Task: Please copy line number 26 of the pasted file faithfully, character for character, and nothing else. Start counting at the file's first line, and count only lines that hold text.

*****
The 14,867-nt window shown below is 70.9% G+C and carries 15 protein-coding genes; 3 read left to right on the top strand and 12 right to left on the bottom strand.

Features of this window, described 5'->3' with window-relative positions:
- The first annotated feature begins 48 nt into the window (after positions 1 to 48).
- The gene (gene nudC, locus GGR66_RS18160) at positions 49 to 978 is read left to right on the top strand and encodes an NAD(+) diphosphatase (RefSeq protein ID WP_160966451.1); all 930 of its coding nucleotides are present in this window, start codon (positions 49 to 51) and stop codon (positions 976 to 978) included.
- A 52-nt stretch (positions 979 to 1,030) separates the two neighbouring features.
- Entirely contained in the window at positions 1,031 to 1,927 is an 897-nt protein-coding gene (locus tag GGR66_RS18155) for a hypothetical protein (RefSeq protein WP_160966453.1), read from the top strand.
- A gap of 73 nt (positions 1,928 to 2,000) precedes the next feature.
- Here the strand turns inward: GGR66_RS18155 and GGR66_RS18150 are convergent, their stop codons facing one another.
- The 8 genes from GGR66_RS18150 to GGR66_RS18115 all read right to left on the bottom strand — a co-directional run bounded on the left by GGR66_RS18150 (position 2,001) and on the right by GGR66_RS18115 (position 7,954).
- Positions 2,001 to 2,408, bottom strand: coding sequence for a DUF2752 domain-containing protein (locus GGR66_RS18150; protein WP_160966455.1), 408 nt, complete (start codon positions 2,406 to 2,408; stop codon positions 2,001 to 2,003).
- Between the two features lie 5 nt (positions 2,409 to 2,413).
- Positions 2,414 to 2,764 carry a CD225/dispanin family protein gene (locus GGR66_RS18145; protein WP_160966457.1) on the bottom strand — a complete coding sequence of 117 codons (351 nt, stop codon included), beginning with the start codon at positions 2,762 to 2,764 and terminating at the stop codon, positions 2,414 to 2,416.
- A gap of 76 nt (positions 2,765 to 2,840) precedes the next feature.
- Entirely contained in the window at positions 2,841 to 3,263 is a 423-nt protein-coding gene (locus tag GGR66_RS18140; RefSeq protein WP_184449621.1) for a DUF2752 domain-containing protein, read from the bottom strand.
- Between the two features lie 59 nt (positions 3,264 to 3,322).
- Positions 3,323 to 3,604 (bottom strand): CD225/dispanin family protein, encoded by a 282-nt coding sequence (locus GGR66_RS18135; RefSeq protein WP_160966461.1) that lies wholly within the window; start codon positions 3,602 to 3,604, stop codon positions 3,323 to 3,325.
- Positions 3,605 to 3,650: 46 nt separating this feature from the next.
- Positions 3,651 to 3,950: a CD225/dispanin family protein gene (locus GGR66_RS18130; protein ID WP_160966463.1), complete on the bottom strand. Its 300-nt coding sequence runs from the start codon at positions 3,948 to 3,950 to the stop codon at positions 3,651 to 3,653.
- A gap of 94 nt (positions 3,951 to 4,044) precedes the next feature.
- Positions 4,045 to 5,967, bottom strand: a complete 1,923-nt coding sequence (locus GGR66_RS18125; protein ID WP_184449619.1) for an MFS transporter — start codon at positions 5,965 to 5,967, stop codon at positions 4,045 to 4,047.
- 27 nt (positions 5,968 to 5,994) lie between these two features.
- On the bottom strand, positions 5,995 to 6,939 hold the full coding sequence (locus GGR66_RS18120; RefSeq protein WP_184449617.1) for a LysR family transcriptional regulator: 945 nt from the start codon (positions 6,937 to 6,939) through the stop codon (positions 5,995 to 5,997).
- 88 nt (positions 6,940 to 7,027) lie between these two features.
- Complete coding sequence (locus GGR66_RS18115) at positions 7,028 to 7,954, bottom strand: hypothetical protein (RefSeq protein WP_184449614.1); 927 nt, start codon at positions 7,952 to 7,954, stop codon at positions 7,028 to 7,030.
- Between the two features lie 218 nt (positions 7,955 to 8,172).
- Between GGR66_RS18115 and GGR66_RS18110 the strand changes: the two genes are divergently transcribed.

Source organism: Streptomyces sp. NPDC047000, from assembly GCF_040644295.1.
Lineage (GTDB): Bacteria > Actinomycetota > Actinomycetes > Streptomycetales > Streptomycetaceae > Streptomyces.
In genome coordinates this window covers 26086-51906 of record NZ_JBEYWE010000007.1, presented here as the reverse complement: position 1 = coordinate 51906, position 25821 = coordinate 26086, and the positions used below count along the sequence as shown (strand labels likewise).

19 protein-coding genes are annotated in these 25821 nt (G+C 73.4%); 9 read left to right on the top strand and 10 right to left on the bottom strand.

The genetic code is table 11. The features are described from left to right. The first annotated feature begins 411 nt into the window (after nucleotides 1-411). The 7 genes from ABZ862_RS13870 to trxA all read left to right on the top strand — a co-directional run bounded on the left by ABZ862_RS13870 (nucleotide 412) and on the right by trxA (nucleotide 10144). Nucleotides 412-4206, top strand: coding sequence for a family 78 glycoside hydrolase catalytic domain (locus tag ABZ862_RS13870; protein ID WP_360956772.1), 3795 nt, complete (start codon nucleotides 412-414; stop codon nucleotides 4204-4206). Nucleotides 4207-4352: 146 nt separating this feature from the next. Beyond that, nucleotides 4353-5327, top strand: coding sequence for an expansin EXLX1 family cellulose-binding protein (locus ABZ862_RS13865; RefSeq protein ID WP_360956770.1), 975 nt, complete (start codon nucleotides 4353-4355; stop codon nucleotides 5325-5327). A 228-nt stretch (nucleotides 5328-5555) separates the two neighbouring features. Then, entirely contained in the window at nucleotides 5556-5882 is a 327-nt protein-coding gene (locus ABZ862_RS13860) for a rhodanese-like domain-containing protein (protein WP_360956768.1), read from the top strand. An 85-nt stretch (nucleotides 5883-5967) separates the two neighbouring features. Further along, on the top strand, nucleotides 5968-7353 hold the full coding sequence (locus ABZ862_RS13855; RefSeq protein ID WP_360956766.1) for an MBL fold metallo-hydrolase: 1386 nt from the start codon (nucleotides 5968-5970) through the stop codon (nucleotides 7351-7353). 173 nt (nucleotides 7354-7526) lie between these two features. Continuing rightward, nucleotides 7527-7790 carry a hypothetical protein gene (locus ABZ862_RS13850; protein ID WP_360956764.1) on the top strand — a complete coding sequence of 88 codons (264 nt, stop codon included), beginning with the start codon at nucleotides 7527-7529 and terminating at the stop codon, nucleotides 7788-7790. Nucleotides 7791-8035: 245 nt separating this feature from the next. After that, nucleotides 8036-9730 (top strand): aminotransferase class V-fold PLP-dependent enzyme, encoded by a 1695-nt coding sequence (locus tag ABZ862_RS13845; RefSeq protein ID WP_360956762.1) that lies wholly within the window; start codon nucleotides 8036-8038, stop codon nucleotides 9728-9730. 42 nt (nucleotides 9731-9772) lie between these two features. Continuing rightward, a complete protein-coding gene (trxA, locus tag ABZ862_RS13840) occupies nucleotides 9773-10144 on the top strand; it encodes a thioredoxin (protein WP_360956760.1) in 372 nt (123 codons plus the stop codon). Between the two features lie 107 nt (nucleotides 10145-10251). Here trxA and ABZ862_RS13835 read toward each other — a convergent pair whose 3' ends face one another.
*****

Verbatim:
- Between GGR66_RS18115 and GGR66_RS18110 the strand changes: the two genes are divergently transcribed.